Diefenbunker launches $1.5 million reno

CARP – Many Canadians have used the COVID-19 downtime to do renovations around the home, and after a major funding announcement yesterday (Dec. 14) the Diefenbunker Cold War Museum will be getting in on the craze.

Kanata-Carleton MP Karen McCrimmon, Kanata-Carleton MPP Dr. Merrilee Fullerton, Diefenbunker executive director Christine McGuire and Diefenbunker board president Susan McLeod hosted a funding announcement with the federal and provincial governments providing nearly $1.1 million for needed renovations expected to cost nearly $1.5 million.

The Government of Canada is investing $596,860 toward this project through the Community, Culture and Recreation Infrastructure Stream of the Investing in Canada plan. The Government of Ontario is investing $492,410 and the Diefenbunker Museum is contributing $402,881.

““For more than 20 years, The Diefenbunker Museum has played a key role in telling an important part of our history and educating Canadians from across our country,” McCrimmon said from just inside the front doors to the underground bunker. “This investment will improve accessibility within and ensure that the site continues to serve Canadians with quality cultural and recreational infrastructure, for generations to come.”

The renovations will improve ventilation, plumbing, electrical and mechanical systems while modernizing the 60-year-old washrooms and elevator to meet accessibility standards. All this work done retroactive to a former military installation not overly concerned with accessibility at the time it was originally built.

“I am very pleased to see our government is investing more than $490,000 towards the refurbishment of the Diefenbunker Museum, a wonderful part of our West Carleton community,” Fullerton said. “We appreciate the intrinsic value of this remarkable site, bringing to life the realities of the Cold War in Canada. I encourage locals and tourists to Ottawa alike to visit this unique historic site.”

McGuire spoke with West Carleton Online immediately following the announcement.

“It’s a critical piece of Canadian history,” McGuire said. “It’s a history lesson on our approach to emergency preparedness. Now more than ever, during these challenging times, it is so relevant to learn from this past that will help inform our future.”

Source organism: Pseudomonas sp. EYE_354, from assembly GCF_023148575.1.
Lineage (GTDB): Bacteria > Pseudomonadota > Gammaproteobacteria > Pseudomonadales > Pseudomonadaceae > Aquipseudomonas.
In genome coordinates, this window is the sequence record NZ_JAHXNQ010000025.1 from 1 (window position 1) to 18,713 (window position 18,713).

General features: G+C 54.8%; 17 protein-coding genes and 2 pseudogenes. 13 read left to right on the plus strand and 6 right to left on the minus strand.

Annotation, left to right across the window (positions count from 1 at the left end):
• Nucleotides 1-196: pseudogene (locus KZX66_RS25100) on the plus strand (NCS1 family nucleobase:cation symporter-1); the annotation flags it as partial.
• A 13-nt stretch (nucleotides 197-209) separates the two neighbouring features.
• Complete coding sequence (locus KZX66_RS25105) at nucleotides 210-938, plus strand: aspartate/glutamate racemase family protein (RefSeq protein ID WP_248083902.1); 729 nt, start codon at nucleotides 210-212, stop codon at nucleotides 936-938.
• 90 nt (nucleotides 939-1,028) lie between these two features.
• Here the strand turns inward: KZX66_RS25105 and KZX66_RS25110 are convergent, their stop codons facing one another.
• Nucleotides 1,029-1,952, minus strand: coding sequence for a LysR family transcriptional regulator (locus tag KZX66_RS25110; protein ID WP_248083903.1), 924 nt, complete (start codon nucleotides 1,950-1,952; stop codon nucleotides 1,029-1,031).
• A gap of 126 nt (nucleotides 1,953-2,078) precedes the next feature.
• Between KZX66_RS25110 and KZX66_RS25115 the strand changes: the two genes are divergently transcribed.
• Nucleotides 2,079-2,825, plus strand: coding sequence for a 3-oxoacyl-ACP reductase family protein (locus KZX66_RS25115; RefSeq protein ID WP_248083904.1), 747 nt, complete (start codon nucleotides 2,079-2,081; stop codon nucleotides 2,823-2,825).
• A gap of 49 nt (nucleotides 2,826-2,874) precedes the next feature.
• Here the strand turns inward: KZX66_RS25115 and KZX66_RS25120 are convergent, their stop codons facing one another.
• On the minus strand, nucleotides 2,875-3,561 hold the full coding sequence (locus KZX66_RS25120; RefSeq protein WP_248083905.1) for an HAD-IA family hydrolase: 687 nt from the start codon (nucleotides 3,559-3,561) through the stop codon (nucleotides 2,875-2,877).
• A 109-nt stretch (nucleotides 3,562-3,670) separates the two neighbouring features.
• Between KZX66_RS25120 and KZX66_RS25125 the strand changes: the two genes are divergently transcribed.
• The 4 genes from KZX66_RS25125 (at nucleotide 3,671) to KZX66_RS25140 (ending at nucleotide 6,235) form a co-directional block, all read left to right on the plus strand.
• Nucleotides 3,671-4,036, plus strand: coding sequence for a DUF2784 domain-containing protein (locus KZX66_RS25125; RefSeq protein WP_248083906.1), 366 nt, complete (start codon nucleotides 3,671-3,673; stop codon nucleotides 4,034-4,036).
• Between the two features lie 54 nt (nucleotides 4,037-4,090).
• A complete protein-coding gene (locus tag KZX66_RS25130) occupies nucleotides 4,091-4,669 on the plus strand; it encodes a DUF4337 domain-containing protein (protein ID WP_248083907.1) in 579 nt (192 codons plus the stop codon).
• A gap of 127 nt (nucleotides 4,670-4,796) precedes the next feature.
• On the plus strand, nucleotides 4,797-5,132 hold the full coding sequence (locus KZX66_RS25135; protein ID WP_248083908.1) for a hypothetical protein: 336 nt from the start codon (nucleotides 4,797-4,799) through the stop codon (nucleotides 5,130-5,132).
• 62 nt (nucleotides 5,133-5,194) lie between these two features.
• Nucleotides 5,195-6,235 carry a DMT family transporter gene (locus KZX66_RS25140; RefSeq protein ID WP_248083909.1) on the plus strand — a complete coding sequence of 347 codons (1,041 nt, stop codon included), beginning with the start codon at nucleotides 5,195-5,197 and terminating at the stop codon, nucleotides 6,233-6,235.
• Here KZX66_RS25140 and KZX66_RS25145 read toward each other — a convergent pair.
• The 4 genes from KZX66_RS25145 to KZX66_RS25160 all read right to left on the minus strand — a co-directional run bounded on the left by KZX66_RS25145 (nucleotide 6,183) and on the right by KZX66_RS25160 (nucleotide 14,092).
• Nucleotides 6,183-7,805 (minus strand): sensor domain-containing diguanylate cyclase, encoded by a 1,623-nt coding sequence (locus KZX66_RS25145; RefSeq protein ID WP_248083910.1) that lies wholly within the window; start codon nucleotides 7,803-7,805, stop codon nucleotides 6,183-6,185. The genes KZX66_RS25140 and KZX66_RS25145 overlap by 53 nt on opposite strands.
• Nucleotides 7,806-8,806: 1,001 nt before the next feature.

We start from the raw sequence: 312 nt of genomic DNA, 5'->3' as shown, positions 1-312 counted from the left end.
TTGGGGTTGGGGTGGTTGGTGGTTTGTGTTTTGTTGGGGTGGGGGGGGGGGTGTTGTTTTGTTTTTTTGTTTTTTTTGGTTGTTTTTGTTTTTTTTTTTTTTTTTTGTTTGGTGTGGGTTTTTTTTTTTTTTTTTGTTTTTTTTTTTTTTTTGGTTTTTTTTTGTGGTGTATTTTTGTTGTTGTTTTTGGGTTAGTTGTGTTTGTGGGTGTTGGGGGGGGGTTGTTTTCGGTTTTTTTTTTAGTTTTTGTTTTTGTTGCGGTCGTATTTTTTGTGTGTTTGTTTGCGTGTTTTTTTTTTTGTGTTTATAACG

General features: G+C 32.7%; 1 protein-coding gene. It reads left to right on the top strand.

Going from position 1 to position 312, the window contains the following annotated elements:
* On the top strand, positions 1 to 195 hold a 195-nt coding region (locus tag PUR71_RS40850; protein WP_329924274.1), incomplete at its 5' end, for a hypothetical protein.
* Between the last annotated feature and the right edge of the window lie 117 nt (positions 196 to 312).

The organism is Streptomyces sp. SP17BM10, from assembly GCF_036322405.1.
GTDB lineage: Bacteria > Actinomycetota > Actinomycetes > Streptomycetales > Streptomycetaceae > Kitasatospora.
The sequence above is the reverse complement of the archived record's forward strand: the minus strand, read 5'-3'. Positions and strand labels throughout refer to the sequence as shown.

McGuire says this funding is going to parts of the museum in dire need.

“This is very much an aging facility,” McGuire said. “It’s more than 60 years old. This money will go in to crucial mechanical work, plumbing, as you can imagine, 60-year-old plumbing can be difficult when you have more than 70,000 visitors come through this museum every year. Also there is air ventilation and greater accessibility work. Modernizing our freight elevator in to a passenger elevator as well as creating new ramps and improving accessibility is key to this infrastructure funding.”

McGuire says this funding and the work it will get done gets the museum one step closer to permanent sustainability.

“We won’t just survive as we get through these challenging times,” McGuire said. “But this investment will help us thrive as an organization and an important community destination, not only for Ottawa, but Canada and around the world.”

McGuire says the funding announcement shows the museum is also investing in its future, contributing more than $400,000 to the cost of the renovations.

“The bunker is making the investment too,” McGuire said. “We can do that because of the success of the last five years.”

McGuire says the pandemic has been a challenge for them like it has been for any business that creates its revenue by hosting people. At the onset of the pandemic, the Diefenbunker closed its blast doors, but eventually came up with a plan to open safely under Ottawa Public Health guidelines, re-opening on July 8.

They’ve limited the number of visitors, created a one-way route and installed sanitation stations around the bunker. The museum has promoted itself during the pandemic by re-assuring visitors it was ready when ever they felt ready to visit.

“It’s been challenging but our staff have done an amazing job putting safety first,” McGuire said.

The museum is open regular hours, Wednesday to Sunday until Dec. 21 when it will close for the week. For more information, find museum hours here.